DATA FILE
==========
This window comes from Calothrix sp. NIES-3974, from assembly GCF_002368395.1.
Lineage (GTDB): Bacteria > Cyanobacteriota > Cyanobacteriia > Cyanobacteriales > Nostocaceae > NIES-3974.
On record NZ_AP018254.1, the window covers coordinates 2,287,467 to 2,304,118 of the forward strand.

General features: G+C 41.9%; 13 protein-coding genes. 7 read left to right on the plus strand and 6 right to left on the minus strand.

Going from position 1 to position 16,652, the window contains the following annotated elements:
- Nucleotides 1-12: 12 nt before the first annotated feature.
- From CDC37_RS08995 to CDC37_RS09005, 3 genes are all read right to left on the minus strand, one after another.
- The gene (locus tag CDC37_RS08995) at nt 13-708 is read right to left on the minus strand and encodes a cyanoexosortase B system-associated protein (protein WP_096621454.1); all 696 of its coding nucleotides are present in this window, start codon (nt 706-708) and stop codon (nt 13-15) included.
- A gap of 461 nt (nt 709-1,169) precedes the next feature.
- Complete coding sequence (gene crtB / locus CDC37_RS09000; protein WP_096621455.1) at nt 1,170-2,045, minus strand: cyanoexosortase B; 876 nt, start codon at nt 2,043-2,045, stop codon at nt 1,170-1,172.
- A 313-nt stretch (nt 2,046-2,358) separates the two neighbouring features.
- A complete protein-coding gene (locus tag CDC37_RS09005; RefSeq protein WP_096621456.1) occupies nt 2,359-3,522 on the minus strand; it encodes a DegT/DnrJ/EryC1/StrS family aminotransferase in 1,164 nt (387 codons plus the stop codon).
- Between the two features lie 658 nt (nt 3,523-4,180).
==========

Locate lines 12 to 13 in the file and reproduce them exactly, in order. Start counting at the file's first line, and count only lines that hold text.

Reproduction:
- A complete protein-coding gene (locus tag CDC37_RS09005; RefSeq protein WP_096621456.1) occupies nt 2,359-3,522 on the minus strand; it encodes a DegT/DnrJ/EryC1/StrS family aminotransferase in 1,164 nt (387 codons plus the stop codon).
- Between the two features lie 658 nt (nt 3,523-4,180).